On YouTube, Materialise looks at the 3D printed remote-controlled birds of prey created by Dutch company Clear Flight Solutions. The idea is to provide an environmentally friendly way to discourage bird presence in certain areas, such as airports or waste management facilities.
You may recall the emergency landing of the US Airways Airbus A320 on the Hudson River on the 15th of January 2009 after the aircraft had collided with a flock of geese. Thanks to the the pilot’s exceptional skills, all passengers and crew survived the crash.
Bird strikes happen regularly, and the problems are increasing due to growing bird populations, faster and quieter airplanes, and a growing number of flights worldwide. The surroundings of airports are another factor: these are often close to water or surrounded by agricultural fields.
|"The Australian government is developing technology that will deorbit small bits of space debris with ground-based lasers."|
|Pole Dancing Robot|
|Barcode replacement shown off|
|The Pissing Match Escalates|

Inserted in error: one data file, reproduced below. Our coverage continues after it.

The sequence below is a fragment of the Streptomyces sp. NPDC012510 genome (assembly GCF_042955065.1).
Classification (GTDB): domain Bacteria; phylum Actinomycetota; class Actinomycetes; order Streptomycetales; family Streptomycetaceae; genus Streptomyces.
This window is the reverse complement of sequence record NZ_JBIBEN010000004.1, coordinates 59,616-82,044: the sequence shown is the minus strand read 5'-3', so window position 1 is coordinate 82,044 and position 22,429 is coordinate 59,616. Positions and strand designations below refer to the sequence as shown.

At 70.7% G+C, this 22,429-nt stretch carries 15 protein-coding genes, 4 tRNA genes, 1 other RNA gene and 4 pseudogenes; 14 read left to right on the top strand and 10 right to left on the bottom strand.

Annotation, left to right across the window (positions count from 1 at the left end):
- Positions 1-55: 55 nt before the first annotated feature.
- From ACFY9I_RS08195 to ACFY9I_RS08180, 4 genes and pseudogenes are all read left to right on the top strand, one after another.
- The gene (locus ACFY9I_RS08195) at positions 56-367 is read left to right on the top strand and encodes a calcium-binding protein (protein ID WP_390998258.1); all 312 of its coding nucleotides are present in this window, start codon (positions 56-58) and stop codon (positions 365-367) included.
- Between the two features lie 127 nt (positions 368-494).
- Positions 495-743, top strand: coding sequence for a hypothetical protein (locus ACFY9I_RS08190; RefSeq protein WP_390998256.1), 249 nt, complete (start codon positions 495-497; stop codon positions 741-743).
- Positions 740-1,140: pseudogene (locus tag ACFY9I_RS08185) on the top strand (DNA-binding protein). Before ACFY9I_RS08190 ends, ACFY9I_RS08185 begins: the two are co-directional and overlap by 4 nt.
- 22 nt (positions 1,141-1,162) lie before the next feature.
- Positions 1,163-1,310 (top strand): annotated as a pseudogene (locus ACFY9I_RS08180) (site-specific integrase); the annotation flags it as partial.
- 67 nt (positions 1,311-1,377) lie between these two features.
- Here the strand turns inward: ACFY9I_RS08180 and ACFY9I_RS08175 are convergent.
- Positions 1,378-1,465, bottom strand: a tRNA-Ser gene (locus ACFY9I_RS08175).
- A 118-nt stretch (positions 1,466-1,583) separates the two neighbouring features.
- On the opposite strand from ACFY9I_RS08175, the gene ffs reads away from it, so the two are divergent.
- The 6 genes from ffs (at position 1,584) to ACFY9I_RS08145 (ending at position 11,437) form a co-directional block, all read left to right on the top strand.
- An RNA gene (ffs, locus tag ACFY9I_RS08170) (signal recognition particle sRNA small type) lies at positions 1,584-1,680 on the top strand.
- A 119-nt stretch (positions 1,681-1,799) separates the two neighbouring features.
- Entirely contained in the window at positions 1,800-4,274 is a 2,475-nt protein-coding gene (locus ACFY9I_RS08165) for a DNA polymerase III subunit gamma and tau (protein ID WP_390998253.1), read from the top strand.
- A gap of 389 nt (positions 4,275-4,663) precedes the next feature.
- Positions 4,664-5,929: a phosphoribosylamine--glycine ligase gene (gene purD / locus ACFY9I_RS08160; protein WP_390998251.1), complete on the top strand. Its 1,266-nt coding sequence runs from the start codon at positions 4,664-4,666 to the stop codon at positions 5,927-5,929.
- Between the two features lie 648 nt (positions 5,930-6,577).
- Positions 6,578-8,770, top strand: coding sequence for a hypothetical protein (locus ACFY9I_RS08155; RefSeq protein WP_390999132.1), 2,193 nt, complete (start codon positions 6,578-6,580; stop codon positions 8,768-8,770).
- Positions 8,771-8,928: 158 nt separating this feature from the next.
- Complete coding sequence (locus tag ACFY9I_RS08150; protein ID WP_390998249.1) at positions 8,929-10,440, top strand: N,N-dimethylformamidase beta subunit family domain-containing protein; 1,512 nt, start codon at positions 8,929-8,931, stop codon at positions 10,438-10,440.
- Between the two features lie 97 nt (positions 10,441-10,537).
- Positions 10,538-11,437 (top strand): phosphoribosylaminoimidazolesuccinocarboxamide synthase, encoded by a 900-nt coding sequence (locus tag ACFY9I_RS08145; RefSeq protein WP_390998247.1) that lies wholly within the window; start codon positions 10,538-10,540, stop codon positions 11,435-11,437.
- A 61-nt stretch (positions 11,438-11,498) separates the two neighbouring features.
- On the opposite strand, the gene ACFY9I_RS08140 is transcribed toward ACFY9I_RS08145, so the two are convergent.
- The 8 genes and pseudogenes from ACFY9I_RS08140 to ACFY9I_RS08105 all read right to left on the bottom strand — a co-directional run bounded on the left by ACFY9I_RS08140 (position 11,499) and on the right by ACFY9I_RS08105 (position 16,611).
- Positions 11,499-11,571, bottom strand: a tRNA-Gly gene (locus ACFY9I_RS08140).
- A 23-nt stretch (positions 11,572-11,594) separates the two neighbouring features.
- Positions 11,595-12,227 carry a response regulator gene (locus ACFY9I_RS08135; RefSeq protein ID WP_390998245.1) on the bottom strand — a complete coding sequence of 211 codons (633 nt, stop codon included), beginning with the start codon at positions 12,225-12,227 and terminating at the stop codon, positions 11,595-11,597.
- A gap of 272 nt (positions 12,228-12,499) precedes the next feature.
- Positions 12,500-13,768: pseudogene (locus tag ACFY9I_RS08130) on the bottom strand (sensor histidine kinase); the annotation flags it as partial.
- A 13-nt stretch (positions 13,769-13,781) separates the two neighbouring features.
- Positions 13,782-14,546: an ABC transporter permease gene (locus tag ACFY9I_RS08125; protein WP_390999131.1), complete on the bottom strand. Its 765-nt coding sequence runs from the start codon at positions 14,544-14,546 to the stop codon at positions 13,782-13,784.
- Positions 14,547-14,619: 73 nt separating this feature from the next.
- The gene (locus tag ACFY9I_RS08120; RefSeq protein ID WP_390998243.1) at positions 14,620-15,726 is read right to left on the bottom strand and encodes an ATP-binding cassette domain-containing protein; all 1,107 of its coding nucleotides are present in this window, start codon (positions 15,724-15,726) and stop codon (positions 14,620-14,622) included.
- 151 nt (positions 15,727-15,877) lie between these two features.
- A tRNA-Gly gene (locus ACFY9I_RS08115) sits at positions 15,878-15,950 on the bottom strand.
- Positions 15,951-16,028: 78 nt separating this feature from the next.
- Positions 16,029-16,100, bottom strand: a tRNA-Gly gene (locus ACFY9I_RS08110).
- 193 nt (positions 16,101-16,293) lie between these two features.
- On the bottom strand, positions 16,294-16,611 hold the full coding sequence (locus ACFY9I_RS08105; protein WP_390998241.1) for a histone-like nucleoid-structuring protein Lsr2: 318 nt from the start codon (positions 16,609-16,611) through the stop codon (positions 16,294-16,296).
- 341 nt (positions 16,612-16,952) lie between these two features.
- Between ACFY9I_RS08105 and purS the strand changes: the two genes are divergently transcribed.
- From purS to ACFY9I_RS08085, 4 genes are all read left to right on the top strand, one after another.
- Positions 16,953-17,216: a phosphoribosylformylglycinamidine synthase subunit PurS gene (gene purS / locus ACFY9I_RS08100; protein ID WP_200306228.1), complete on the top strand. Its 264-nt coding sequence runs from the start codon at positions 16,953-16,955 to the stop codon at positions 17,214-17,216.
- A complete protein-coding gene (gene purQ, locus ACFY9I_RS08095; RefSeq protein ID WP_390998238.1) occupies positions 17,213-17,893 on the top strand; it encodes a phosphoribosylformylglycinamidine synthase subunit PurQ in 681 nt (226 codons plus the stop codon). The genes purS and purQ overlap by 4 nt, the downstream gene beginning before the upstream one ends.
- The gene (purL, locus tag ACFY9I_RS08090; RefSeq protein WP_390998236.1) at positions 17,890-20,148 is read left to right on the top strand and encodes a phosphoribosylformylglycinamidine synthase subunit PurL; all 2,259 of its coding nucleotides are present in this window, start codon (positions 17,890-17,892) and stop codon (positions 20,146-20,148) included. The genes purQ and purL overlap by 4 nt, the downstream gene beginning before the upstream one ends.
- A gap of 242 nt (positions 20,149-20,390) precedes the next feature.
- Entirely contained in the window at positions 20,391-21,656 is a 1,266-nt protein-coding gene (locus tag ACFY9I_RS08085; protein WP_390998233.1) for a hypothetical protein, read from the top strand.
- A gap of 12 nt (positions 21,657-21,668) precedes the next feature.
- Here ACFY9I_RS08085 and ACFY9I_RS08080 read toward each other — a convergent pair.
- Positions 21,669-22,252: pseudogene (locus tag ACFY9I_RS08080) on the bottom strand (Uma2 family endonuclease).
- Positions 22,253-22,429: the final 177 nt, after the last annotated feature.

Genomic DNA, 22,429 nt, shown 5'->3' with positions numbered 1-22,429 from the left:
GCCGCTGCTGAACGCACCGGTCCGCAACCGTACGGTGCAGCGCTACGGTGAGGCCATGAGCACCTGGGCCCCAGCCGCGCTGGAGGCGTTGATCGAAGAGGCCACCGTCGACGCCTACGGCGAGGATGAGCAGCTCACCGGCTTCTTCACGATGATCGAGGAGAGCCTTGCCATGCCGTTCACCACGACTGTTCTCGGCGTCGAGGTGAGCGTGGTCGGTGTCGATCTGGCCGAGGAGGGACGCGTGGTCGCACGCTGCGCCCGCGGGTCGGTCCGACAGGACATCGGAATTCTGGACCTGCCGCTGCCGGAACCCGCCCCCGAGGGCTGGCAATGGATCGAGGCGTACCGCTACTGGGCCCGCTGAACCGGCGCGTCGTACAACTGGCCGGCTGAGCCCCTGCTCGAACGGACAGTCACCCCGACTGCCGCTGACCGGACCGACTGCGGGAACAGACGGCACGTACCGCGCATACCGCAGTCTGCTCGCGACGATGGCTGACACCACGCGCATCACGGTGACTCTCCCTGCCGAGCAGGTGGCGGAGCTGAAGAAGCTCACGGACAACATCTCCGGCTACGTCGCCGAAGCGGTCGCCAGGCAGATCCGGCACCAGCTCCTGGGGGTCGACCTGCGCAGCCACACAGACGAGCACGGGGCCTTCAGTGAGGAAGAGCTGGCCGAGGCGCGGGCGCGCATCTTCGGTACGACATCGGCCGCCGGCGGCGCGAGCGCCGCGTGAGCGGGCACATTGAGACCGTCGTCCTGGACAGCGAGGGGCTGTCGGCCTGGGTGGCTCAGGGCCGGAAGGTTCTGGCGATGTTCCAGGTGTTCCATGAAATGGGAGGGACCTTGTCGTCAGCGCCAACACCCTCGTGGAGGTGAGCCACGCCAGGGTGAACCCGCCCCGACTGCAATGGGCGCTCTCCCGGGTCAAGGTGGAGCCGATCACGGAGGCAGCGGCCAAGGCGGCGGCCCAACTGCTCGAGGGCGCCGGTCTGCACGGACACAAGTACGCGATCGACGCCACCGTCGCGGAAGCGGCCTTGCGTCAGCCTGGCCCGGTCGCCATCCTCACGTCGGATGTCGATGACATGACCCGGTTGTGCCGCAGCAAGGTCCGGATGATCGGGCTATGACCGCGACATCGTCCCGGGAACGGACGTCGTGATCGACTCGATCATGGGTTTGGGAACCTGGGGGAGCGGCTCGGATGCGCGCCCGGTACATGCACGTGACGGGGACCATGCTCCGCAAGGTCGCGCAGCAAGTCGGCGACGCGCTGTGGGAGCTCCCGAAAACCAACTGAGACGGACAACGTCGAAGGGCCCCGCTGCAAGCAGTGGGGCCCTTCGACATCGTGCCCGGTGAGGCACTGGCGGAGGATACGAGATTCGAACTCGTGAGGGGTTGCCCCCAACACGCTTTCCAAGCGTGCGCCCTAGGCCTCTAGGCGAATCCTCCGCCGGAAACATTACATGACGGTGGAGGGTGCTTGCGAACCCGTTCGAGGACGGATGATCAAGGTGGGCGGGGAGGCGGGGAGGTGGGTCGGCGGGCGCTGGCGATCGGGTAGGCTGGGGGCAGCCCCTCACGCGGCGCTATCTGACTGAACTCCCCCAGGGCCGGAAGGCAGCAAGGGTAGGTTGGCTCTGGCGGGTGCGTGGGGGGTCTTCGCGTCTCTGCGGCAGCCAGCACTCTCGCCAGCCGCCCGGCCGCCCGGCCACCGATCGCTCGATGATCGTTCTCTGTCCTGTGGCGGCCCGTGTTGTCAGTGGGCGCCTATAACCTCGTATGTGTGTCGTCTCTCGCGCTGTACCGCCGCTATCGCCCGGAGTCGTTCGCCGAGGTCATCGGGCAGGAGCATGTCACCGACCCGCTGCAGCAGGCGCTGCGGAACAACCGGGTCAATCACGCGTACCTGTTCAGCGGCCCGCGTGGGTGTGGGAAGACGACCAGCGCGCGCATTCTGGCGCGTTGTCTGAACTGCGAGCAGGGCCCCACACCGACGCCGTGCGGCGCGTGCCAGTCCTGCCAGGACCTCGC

|“Sharper forms of the problems with which we are already grappling.”|
|“The prospects and future of AI.”|
|“The robot age is nothing to be worried about.”|
|Japanese Robot Serves Ice Cream From Inside a Vending Machine|
|How to Avoid Jury Duty|
|“Long live the instant gratification economy—and the increasingly sophisticated technology that’s enabling it.”|
|CaptchaTweet: Write Tweets in Captcha Form|
|Why, Typewriters Are Alive and Well, Thank you|
|The (Very Scary) People of Public Transit|
|“Most have no idea who these companies are and how they got their data on them.”|
|“Authoritarianism depends upon people getting used to hearing the things that they want to hear.”|
|Knowing how to operate a smartphone does not qualify as being tech savvy.|